Now that the deer was processed in the field, it was time to head to the kitchen.  Jackson showed us how to clean up the cuts of meat and how to get a much meat as possible from the deer for consumption, including grinding the lesser bits for use in things such as tacos, etc.

We started out with a few medallions pan seared with some olive oil and salt and pepper and some fresh thyme.  Then it was on to the backstrap with some butter, salt, pepper and thyme.

Backstrap being prepared for cooking.

The hind quarters were then cut up to show us how to get the most out of that portion of the deer.  For being a smaller doe, it did provide quite a bit of meat.

The meat was delicious.  We talked a bit about the misconception of the "gamey" taste of venison.  That is due to the poor handling of the meat between the death of the deer and getting the meat into the freezer.  Picture Bubba driving around town with his deer tied on the hood of the truck over the hot engine for a few hours showing all his friends his prize buck.  If handled properly, you can not even tell the difference in the taste of the meat from very lean beef.  The meat that we ate was incredibly tasty.

I can't say enough about this class.  It gave me the confidence to go out and try to take a deer by myself, although I hope to go with one of my experienced friends at first, just to have the backup assistance if things go wrong.  This will be something now that I can pass on to Oldest Son and later Middle Son and Youngest Son if they have the interest.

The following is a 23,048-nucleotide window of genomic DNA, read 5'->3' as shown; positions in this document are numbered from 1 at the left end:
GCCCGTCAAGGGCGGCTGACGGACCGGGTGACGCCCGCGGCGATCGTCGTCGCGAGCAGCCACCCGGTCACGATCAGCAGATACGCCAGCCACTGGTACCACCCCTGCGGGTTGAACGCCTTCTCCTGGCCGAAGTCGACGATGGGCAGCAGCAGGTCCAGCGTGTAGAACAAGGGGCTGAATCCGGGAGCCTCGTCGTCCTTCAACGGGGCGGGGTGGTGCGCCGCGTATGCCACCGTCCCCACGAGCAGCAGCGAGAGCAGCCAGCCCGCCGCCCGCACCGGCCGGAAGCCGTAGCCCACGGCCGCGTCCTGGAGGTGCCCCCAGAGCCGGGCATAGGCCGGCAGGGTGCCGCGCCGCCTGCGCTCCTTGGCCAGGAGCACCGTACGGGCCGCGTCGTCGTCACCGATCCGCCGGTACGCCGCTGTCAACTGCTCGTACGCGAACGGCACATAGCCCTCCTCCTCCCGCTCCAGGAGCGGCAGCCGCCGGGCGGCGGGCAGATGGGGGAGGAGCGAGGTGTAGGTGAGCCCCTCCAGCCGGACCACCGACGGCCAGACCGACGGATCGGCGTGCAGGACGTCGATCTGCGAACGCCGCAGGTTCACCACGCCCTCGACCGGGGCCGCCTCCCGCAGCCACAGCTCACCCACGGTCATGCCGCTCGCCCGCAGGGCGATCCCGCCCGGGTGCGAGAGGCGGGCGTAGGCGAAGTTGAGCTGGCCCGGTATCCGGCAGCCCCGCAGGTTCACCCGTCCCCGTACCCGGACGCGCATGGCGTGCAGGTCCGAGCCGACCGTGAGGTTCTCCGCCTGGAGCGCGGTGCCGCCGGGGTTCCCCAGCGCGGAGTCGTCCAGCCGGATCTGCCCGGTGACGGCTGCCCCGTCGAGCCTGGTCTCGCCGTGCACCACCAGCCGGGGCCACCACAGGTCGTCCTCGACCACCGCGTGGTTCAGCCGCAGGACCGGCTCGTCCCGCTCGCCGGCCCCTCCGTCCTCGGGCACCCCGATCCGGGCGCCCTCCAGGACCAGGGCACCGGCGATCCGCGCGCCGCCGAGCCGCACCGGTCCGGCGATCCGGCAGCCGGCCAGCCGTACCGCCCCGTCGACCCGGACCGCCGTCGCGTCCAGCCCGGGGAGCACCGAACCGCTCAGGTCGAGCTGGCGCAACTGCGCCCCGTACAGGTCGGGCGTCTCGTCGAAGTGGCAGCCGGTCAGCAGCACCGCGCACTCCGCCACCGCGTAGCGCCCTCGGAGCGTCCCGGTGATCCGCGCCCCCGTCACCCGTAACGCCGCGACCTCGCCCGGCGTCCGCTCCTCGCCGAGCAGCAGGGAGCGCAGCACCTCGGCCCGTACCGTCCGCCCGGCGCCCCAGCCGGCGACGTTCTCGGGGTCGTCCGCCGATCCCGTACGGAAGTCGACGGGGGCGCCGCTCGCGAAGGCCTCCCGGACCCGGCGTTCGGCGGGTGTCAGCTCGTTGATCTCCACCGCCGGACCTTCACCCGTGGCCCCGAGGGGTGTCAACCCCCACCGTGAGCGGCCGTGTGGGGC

Sunday, November 6, 2011

China Trip Recap

My apologies for going silent for a bit.  A trip to China for two weeks interrupted my flow and kept me busy once I got back home.  Several of the last posts were done ahead of time and posts while I was gone, since China does not allow internet access to Blogger.  Before my posts get back to the usual items of the Haphazard Countryman's life, I wanted to go over a few items from my recent trip to China.  If you follow me on Twitter, DWAinAZ, you would have seen most of these items already.  (I realize my Twitter name refers to being in Arizona, but the account was started before I moved to VA.

After arriving in China at my hotel, I like to make a quick trip to the store to get some snacks.  My favorites are Pringles.  However, while there, I like to take a look at the other available flavors of potato chips.